Eat Tapas Day Monday 28th February 2011

I have been sent an email about Spanish cuisine, produce and ‘Eat Tapas Day’ which is on Monday 28th February.

The information I have been given says that,

The fiesta, which falls on a Monday, is dedicated to the great Spanish custom of accompanying drinks with a small plate of food or ‘tapa’. Tradition has it that barmen in the Andalusian capital Seville, began the practice by placing slices of ham or cheese on top of glasses of sherry to protect them from flies; ‘tapa’ literally translates as ‘cover’ in Spanish. Tapas have since developed into a national obsession with most bars in Spain specialising in a particular dish. Going from bar to bar and trying a variety of tapas in each, known as ‘tapear’, is the favoured night out for Andalusians.

On ‘Eat Tapas Day’ the UK public is encouraged to have a go at making their own tapas feast or to search out their nearest Spanish restaurant. The farmers chose the 28th of February as it coincides with ‘Andalusia Day’, an important public holiday in Andalusia celebrating the region’s autonomy, culture and famous local produce such as tomatoes, peppers and aubergines.

Spain’s southern region of Andalusia is the home of much of what we think of as typically Spanish. It’s the birthplace of flamenco and fans and home to postcard-perfect sun-bleached villages. The cuisine is just as famous in its own right: gazpacho, Ibérico ham and sherry are some of the more well known Andalusian delicacies.

The area is nicknamed “Europe’s Vegetable Garden”, and fresh produce such as tomatoes, peppers and aubergines have always been at the heart of Andalusian cooking. The region is also the world’s largest producer of olive oil! Enjoying a taste of Andalusia’s healthy and vibrant cuisine has never been easier, as lots of the region’s finest fresh produce is available in UK supermarkets and green grocers.

I was also sent a series of recipes to share with you and here is my favourite Spanish recipe:

Andalusian Chicken Stew with Peppers

Andalusian Chicken Stew With Peppers

Andalusian Chicken Stew With Peppers

Preparation Time: 30 minutes

Cooking Time: 1 hour

Serves: 4

2 red peppers

2 green peppers

2 yellow peppers

4 tbsp olive oil

4 garlic cloves, chopped

1 tsp sweet smoked paprika (pimentón)

4 chicken legs

50g Serrano ham

250g tomatoes, chopped

250ml white wine

salt and pepper

Preheat the grill to high. Halve the peppers and cook under the grill for 20 minutes.

Place the peppers in a bowl, cover with cling film and leave to cool. When cooled, deseed and peel the peppers then cut into slices.

Heat the oil in a large pan and cook the garlic gently for a minute. Remove and reserve. Add the chicken and ham to the pan and cook until the chicken is golden brown. Add the tomatoes, wine, reserved garlic, paprika and the sliced peppers. Cover and cook over a low heat for 45 minutes or until the chicken is cooked. Serve with rice and green beans dressed with olive oil.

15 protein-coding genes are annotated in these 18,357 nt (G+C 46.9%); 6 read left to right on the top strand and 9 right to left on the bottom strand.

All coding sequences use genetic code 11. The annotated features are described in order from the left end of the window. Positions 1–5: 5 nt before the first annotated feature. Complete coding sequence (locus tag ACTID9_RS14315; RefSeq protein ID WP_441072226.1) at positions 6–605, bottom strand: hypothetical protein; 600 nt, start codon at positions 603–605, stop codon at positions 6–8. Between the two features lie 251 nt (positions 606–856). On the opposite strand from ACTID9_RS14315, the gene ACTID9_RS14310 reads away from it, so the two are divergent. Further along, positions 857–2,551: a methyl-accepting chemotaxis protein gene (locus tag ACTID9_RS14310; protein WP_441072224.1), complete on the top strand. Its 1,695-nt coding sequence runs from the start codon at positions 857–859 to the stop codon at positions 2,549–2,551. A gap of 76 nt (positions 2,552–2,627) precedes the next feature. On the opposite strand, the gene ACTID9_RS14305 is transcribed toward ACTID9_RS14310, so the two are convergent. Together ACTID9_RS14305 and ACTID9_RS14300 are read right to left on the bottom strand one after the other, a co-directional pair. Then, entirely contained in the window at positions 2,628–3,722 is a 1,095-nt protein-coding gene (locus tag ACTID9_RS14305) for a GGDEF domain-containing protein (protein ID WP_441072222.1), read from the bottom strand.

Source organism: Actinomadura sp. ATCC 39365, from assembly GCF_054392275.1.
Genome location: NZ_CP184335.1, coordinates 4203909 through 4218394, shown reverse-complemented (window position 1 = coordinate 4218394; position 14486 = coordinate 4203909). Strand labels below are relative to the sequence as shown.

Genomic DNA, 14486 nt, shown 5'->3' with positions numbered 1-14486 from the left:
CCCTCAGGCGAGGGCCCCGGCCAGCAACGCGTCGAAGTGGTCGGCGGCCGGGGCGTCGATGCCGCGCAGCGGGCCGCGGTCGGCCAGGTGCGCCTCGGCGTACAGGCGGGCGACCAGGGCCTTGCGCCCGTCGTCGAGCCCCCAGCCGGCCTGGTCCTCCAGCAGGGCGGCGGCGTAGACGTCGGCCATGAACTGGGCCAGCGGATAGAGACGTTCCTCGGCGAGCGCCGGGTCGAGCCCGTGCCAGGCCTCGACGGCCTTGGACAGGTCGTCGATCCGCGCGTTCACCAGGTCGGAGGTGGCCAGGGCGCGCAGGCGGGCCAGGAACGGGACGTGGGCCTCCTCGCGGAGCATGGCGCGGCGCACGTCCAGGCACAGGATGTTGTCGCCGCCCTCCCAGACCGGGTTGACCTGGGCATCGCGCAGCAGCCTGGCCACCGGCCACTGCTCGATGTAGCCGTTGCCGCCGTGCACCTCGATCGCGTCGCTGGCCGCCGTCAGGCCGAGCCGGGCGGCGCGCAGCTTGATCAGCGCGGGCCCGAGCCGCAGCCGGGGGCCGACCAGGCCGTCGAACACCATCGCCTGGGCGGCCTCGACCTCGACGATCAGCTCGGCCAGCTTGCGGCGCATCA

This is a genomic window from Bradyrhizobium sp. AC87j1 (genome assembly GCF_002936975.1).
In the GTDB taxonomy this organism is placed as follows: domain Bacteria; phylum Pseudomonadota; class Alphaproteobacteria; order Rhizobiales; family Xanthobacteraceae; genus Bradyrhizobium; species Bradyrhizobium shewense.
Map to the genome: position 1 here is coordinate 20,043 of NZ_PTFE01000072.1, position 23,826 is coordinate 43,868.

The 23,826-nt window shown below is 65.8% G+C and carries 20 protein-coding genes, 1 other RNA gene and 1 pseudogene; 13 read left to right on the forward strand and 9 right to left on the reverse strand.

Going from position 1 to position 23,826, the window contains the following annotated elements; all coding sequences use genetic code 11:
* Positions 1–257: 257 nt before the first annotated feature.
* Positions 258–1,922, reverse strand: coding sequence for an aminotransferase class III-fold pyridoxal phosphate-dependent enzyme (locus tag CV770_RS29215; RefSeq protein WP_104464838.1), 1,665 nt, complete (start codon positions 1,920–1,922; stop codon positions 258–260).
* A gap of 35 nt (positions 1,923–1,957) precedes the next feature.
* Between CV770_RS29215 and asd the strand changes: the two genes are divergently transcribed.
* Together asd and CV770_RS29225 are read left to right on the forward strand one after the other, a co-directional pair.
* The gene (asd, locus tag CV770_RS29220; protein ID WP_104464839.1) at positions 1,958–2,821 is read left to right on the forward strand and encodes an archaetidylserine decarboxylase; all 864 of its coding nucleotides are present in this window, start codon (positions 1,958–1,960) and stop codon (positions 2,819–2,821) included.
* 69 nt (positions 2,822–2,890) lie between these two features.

Calories per serving-

474kcals

23g fat

5g saturated fat

39g protein

17g carbohydrate

15g sugars

4g fibre

0.5g salt

Let me know if you try this recipe!

For further information on Eat Tapas Day and for more tapas recipes visit www.andalusianfreshproduce.co.uk.

The Taste Adventure Birmingham NEC November 2010

The Taste Adventure is a hands on activity aimed at four to ten year olds, which encourages children to engage their five senses when eating and enjoying food.

The Taste Adventure was launched by Slow Food UK and is supported by grainchain.com For those interested in taking part in the Taste Adventure, the next Taste Adventure will be at the BBC Good Food Show at Birmingham NEC on the 27 & 28 November 2010.

Here’s a video to give you a taster of The Taste Adventure.

If you are passionate about food and want to pass this passion onto children, then why not take them along to the Taste Adventure.

Let me know if you go along.

Rye-Wheat Macadamia and Sultana Bread Recipe

With the summer season upon us, treat the whole family to freshly made home-baked loaves for picnics and barbeques.

Rye-Wheat Macadamia and Sultana Bread

Ingredients for one small loaf or approximately 8-9 small rolls.

  • 75g white sponge
  • 100g strong white flour
  • 100g light rye flour
  • 140ml warm water
  • 7g yeast
  • 4g salt (5g if using saltless sponge)
  • 5ml vegetable oil
  • 40g macadamia nuts
  • 40g sultanas

Method

  1. Mix the strong white flour, rye flour, water, yeast, salt and sponge to form a dough.
  2. After the mix has come together, add the vegetable oil, then gently mix in the nuts and sultanas.
  3. Leave to stand for an hour in a warm draft free place (or just before the surface of the dough begins to crack).
  4. Shape as it is soft enough into the “torpedo” shape by flattening the dough then tucking in the sides before rolling up into a boat like shape.
  5. Fold the sides together before rolling on the board to seal the dough.
  6. Place on a greased tray before leaving to stand for about 45 minutes.
  7. Move them to the oven just as fine surface cracking is beginning to show.
  8. Dust with flour and slash 3 diagonal cuts across their backs or one long slash down their length.
  9. Bake in the oven at 220-225°C for 25-35 minutes.
  10. To make small rolls use approximately 50g portions and mould in the same way.

    If you do not have white sponge, add 50g more to the white flour and raise the water to 170ml.

    Macadamia nuts are also high is beneficial monounsaturated fats which are proven to help reduce bad cholesterol levels as well as being a good source of protein and fibre. Further information and research about the health benefits of Macadamia nuts is available from the Macadamia Advice Centre website at www.macadamias.org.uk or by calling the helpline for more information on 020 7436 8800.

    Do you have any good bread recipes or recipes using macadamia nuts that you would like to share?

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Fruited Cornbread With Macadamias Recipe

With the summer season upon us, treat the whole family to freshly made home-baked loaves for picnics and barbeques.

Fruited Cornbread with Macadamias

Ingredients for one loaf or 8-9 small rolls

  • 220g flour (strong wheat)
  • 5g yeast
  • 5g salt
  • 20g raw cane sugar
  • 90g polenta (see description below of how to prepare)
  • 55g macadamia nuts
  • 80g milk
  • 90g jumbo raisins

Method

  1. First of all make up your polenta. Bring 670g of water to the boil and whisk in the polenta – leave to cool before use.
  2. Mix the flour, yeast, salt, raw sugar (such as Demerara), polenta and milk to form a dough.
  3. At the last stage, add the Macadamias and sultanas and mix in well so they are evenly distributed throughout the dough.
  4. Leave to stand for two hours (the dough will have doubled in size leaving you over 500g for a loaf or two little ones).